Saturday, April 2, 2016

Another Complaint: Not Really Accessible

C'mon, you know me. I'm sure you're not surprised. I've found something else to spout off about.

This time it's Arizona's idea of ADA compliant toilets. And yes, I'm picking on Arizona especially since I've seen better in and around Minnesota.

I'll admit it: I'm well-spoiled when it comes to something in the home. Not only have we changed all the toilets, Minnesota and Arizona, to the highest available, namely 16", but bars have been put up, or their equivalent. Further, the Joint Clinic folks hook us up with booster toilet seats with side handles so we can get in and out easily ourselves with a minimum of pain. It's on a loaner basis, free while you need them after surgery and then turn them back in for the next person who needs them. They offer bath/shower stools, walkers, etc. as well on loan.

With Paul here visiting, and me playing tourist guide, I've been seeing a lot of what is provided behind the excuse of a wheelchair sign, and worse, what "normal" toilets offer. Not every destination actually has ADA facilities.

The first experience was up in my favorite rec center. They had an event a couple Saturdays ago where club members showed off to the general public just what we do so they can see if they're interested. I got tucked safely back in a corner to mind cash sales. But nature has a habit of disregarding shift hours, so I wheeled down the hall. I was already smart enough to take another member along with me. It was my first day off the walker and I didn't trust my balance and strength in pushing/pulling open the heavy door between restroom and hallway. Once in my stall, I found that yes, it did have bars around the sides. However, the top of the seat was maybe 14" from the floor. Just like every other one in both rows. It was painful enough going down. Coming up was a whole 'nother issue, both time consuming while I tried different options of pulling on bars to find one remotely possible (not to mention hoping for least pain), and excruciating.

Since then I've tried - and even rejected - quite a number of different "ADA" restrooms around the state. Some were private like restaurants. Others were at scenic attractions, local, state and federal. None had seats that were high enough for easy up. (Down was always possible: if the body failed you, gravity assisted.)

Bars were often too far away from where I was sitting to offer any leverage for pulling up, and none at all for pushing up, the motion that is actually the one which makes the whole thing possible. I wasn't quite ready - aka desperate enough - to use the toilet itself to push off against. That's regardless of whether I knew there was a soap dispenser which actually held soap.

Now I do trust that as time passes and the knees heal, I will be able to bend them back to a tighter bend and use more of my leg muscles to stand up. But four weeks into the first, so looking at another twelve weeks minimum with issues if they get done immediately sequentially, this will be an ongoing problem.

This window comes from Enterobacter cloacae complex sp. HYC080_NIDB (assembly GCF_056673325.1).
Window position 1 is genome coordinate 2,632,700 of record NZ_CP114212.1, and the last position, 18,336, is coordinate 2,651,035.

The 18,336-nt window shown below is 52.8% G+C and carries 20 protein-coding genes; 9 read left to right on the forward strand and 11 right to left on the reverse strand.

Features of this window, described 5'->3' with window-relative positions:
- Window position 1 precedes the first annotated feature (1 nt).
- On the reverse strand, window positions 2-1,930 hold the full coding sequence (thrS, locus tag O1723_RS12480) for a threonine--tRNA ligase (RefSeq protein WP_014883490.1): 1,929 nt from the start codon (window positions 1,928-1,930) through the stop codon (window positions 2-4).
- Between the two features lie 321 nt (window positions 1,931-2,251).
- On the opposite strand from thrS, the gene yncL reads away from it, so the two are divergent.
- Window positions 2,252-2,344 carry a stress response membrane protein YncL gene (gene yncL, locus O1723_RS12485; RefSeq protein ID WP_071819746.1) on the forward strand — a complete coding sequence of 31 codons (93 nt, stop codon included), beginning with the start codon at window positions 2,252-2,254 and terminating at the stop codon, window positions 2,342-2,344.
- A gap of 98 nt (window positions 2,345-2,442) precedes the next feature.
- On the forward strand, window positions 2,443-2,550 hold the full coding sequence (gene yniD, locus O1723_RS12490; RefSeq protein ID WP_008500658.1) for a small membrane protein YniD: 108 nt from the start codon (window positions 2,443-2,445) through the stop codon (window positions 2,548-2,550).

My worst problem getting up, it turns out, was at a neighborhood patio bar-b-q. No toilets involved. I'd had enough bad experiences with other peoples' ideas of what was OK to sit on that I'd gotten cautious.  I selected a chair that looked tall enough and sturdy enough, having metal side arms. My mistake was in not taking into consideration that is was on rocker bottoms. So leaning forward actually lowered the front of the chair out from under the knees I was needing it to support. I knew I was going to need major help up and out of this chair, but I didn't quite know yet just how to ask for what I needed from my helpers.

Big mistake!

One neighbor got behind my chair and as I tried to rise, actually pushed the back of the chair forward. He thought he was helping, like rolling me up and out and forward. What he was actually doing was forcing me to bend the bad knee into a much much tighter bend than it has been able to do since surgery, if not much longer.

The person in front offered his arms and simply pulled me forward without lifting, compounding the bend.

I'm not sure if the noise I made would be classified as a scream, but I don't ever want to be in a position where I have to do it again in order to judge. I had to stand without moving for nearly a full minute for the pain to subside enough to be able to take a single step, and nearly got knocked over as the same helpful neighbor "assisted" Steve out of his rocker the same way. Steve stumbled a few fast steps forward until he was brought up short by one of the pillars supporting the patio roof.

What I will share both with future helpers and with you if you're in the same position is this. From behind, pull back on the chair so the front lifts, giving support under the knees. From the front, and maybe taking two people, grab old on the upper arm, just below the shoulder, and lift straight up so the knees can straighten. Once fully standing, ask if the person is ready for you to let go. Once balance is achieved, they should be able to walk away from the chair as well as they were able to walk to it, meaning with or without a cane, walker, or however they got there in the first place.

And for extended traveling while working on healing, I'm giving serious thought to astronaut diapers!

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